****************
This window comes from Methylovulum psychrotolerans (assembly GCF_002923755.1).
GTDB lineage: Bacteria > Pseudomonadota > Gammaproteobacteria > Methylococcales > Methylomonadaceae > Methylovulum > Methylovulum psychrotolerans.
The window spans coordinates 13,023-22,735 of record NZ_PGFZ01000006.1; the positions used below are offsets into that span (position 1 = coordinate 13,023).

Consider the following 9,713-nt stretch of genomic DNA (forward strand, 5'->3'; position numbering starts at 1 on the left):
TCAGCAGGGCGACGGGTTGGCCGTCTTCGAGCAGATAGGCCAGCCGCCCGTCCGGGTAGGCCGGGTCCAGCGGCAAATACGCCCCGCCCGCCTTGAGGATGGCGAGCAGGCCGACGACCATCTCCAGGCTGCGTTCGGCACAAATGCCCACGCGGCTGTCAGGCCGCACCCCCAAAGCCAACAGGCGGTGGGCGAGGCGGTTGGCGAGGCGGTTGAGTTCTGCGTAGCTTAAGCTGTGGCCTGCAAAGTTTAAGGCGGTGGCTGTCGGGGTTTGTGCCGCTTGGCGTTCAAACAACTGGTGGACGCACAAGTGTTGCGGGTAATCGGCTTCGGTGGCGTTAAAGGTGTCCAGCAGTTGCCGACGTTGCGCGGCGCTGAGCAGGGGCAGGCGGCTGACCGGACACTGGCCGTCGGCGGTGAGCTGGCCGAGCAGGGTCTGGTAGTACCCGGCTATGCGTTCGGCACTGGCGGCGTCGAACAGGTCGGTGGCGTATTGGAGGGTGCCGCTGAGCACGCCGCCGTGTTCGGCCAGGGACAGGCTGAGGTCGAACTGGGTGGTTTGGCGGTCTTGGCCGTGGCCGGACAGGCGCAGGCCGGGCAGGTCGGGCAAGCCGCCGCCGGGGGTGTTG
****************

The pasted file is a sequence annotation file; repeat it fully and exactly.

This window comes from Methylovulum psychrotolerans (assembly GCF_002923755.1).
GTDB lineage: Bacteria > Pseudomonadota > Gammaproteobacteria > Methylococcales > Methylomonadaceae > Methylovulum > Methylovulum psychrotolerans.
The window spans coordinates 13,023-22,735 of record NZ_PGFZ01000006.1; the positions used below are offsets into that span (position 1 = coordinate 13,023).

Consider the following 9,713-nt stretch of genomic DNA (forward strand, 5'->3'; position numbering starts at 1 on the left):
TCAGCAGGGCGACGGGTTGGCCGTCTTCGAGCAGATAGGCCAGCCGCCCGTCCGGGTAGGCCGGGTCCAGCGGCAAATACGCCCCGCCCGCCTTGAGGATGGCGAGCAGGCCGACGACCATCTCCAGGCTGCGTTCGGCACAAATGCCCACGCGGCTGTCAGGCCGCACCCCCAAAGCCAACAGGCGGTGGGCGAGGCGGTTGGCGAGGCGGTTGAGTTCTGCGTAGCTTAAGCTGTGGCCTGCAAAGTTTAAGGCGGTGGCTGTCGGGGTTTGTGCCGCTTGGCGTTCAAACAACTGGTGGACGCACAAGTGTTGCGGGTAATCGGCTTCGGTGGCGTTAAAGGTGTCCAGCAGTTGCCGACGTTGCGCGGCGCTGAGCAGGGGCAGGCGGCTGACCGGACACTGGCCGTCGGCGGTGAGCTGGCCGAGCAGGGTCTGGTAGTACCCGGCTATGCGTTCGGCACTGGCGGCGTCGAACAGGTCGGTGGCGTATTGGAGGGTGCCGCTGAGCACGCCGCCGTGTTCGGCCAGGGACAGGCTGAGGTCGAACTGGGTGGTTTGGCGGTCTTGGCCGTGGCCGGACAGGCGCAGGCCGGGCAGGTCGGGCAAGCCGCCGCCGGGGGTGTTG